Best Western Wessex Royale Hotel
“Smart high street hotel offering award-winning cuisine” - AA Inspector
Our Inspector's view
This centrally located Georgian building dates from 1756 and successfully combines historic charm with modern comforts. Many of the comfortable bedrooms and bathrooms have now undergone refurbishment and the public areas include a new and very comfortable bar and lounge area. Dinner is no longer available here but carefully prepared hot and cold breakfast dishes are offered in the dining room. Limited, courtyard parking is also provided at the rear of the hotel.
Facilities – at a glance
- En-suite rooms annex: 4
- En-suite rooms: 29
- Family rooms: 3
- Bedrooms Ground: 2
- Satellite TV available
- Free TV
- Broadband available
- WiFi available
- Children welcome
- Ironing facilities
- Cots provided
- High chairs
- Children's portions or menu
- Night porter available
- Outdoor parking spaces: 11
- Walk-in showers
- Steps for wheelchair: 2
- Single room, minimum price: £70
- Double room, minimum price: £80
- Holds a civil ceremony licence
Also in the area
About the area
Dorset means rugged varied coastlines and high chalk downlands. Squeezed in among the cliffs and set amid some of Britain’s most beautiful scenery is a chain of picturesque villages and seaside towns. Along the coast you’ll find the Lulworth Ranges, which run from Kimmeridge Bay in the east to Lulworth Cove in the west. Together with a stretch of East Devon, this is Britain’s Jurassic Coast, a UNESCO World Heritage Site and Area of Outstanding Natural Beauty, noted for its layers of shale and numerous fossils embedded in the rock. Among the best-known natural landmarks on this stretch of the Dorset coast is Durdle Door, a rocky arch that has been shaped and sculpted to perfection by the elements. The whole area has the unmistakable stamp of prehistory.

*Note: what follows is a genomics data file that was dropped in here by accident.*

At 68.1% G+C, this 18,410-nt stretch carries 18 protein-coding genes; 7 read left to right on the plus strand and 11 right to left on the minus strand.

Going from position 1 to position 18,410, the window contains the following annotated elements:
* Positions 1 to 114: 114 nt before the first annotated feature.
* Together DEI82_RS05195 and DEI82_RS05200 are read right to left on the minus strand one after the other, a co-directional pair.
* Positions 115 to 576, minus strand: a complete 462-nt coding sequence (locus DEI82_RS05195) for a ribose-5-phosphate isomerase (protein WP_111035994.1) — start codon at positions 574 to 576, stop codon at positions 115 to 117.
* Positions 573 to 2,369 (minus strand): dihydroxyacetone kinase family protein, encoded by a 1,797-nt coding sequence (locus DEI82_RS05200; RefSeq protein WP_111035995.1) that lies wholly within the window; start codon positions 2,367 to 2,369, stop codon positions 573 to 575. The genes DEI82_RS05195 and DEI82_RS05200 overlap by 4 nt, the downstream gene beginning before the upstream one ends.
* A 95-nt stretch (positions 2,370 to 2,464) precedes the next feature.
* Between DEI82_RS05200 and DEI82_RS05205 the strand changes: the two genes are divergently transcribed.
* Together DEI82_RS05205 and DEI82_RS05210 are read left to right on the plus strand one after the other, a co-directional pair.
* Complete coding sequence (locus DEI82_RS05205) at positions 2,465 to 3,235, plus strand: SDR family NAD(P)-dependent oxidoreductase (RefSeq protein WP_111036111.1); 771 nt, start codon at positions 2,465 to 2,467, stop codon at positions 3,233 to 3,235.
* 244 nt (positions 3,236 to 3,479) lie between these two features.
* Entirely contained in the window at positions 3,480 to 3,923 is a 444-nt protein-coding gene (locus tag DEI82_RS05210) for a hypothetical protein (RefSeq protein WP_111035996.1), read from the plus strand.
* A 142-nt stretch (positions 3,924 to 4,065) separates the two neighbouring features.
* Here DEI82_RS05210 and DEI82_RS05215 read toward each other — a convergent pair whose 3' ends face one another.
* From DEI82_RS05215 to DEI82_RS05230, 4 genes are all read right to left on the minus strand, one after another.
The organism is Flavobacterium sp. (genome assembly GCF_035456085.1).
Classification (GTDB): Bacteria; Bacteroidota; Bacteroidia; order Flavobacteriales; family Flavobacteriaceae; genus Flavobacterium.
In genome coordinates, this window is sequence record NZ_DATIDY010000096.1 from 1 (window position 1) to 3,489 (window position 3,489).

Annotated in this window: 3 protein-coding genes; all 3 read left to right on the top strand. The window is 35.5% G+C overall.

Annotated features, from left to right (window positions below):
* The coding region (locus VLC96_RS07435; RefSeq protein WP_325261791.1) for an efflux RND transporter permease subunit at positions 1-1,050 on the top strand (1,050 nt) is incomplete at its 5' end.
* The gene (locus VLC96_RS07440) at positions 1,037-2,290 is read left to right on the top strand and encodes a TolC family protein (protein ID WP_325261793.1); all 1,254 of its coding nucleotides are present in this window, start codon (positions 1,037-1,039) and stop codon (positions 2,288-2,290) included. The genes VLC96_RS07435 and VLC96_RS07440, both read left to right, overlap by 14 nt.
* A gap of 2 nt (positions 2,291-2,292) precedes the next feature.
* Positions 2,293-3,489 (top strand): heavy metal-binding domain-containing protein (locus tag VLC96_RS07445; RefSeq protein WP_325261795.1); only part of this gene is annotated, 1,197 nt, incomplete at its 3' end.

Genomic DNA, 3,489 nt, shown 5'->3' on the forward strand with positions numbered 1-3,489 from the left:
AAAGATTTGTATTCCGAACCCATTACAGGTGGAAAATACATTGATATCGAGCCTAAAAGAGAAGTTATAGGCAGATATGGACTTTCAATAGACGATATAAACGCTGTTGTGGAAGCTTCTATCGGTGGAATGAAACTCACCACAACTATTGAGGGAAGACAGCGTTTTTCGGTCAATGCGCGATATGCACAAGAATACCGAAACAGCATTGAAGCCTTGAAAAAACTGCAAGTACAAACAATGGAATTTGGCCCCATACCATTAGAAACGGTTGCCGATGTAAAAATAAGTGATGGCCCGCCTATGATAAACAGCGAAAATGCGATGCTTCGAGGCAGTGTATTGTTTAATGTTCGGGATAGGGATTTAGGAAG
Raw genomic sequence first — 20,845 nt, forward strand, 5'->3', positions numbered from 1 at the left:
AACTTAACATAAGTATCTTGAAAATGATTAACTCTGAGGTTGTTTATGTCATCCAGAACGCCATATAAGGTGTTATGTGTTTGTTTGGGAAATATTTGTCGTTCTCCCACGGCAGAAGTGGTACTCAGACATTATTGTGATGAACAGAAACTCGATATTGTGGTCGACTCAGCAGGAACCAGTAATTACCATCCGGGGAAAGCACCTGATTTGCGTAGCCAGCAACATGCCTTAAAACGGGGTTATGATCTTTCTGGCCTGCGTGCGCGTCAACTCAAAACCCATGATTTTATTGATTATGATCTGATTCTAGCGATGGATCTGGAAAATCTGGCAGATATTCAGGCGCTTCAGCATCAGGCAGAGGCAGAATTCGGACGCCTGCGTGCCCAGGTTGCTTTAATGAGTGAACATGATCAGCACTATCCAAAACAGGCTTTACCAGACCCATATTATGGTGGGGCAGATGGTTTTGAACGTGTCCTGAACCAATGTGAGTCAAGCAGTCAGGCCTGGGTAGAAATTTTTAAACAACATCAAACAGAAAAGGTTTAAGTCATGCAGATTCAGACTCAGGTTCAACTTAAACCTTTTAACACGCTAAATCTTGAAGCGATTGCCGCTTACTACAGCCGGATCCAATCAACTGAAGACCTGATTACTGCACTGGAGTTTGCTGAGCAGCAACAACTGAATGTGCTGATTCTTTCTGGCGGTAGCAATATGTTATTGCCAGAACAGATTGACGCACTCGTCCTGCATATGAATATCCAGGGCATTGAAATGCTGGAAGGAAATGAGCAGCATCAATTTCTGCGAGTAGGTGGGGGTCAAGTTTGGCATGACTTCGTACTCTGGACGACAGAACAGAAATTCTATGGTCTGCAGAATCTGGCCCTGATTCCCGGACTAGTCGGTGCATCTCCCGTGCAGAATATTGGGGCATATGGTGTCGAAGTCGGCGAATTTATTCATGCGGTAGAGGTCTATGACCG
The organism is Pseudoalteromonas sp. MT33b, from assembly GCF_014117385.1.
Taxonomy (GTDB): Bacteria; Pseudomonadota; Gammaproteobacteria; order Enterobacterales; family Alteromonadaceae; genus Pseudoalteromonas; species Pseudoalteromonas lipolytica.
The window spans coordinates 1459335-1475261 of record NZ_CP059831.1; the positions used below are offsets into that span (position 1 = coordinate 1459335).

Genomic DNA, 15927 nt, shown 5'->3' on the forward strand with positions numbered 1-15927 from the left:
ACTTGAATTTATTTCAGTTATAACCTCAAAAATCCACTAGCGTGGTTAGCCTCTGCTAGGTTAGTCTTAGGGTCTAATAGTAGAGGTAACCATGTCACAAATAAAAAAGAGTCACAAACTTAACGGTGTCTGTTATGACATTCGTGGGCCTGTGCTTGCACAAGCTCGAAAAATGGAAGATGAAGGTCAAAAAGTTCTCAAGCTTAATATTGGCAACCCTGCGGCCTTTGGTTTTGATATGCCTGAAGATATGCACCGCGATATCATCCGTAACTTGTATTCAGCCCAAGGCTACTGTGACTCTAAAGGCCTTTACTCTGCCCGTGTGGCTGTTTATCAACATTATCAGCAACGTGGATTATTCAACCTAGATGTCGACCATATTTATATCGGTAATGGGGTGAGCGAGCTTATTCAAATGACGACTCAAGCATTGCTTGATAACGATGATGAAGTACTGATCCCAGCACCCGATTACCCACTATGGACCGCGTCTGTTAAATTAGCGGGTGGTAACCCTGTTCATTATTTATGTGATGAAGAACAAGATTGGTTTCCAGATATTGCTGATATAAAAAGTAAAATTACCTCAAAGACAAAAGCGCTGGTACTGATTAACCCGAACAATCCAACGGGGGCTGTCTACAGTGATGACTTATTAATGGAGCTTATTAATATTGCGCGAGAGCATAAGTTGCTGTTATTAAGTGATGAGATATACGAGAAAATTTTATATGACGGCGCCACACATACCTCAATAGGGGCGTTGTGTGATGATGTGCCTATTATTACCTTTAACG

Away from Dorset’s magical coastline lies a landscape with a very different character and atmosphere, but one that is no less appealing. Here, winding, hedge-lined country lanes lead beneath lush, green hilltops to snug, sleepy villages hidden from view and the wider world. The people of Dorset are justifiably proud of the achievements of Thomas Hardy, its most famous son, and much of the county is immortalised in his writing.
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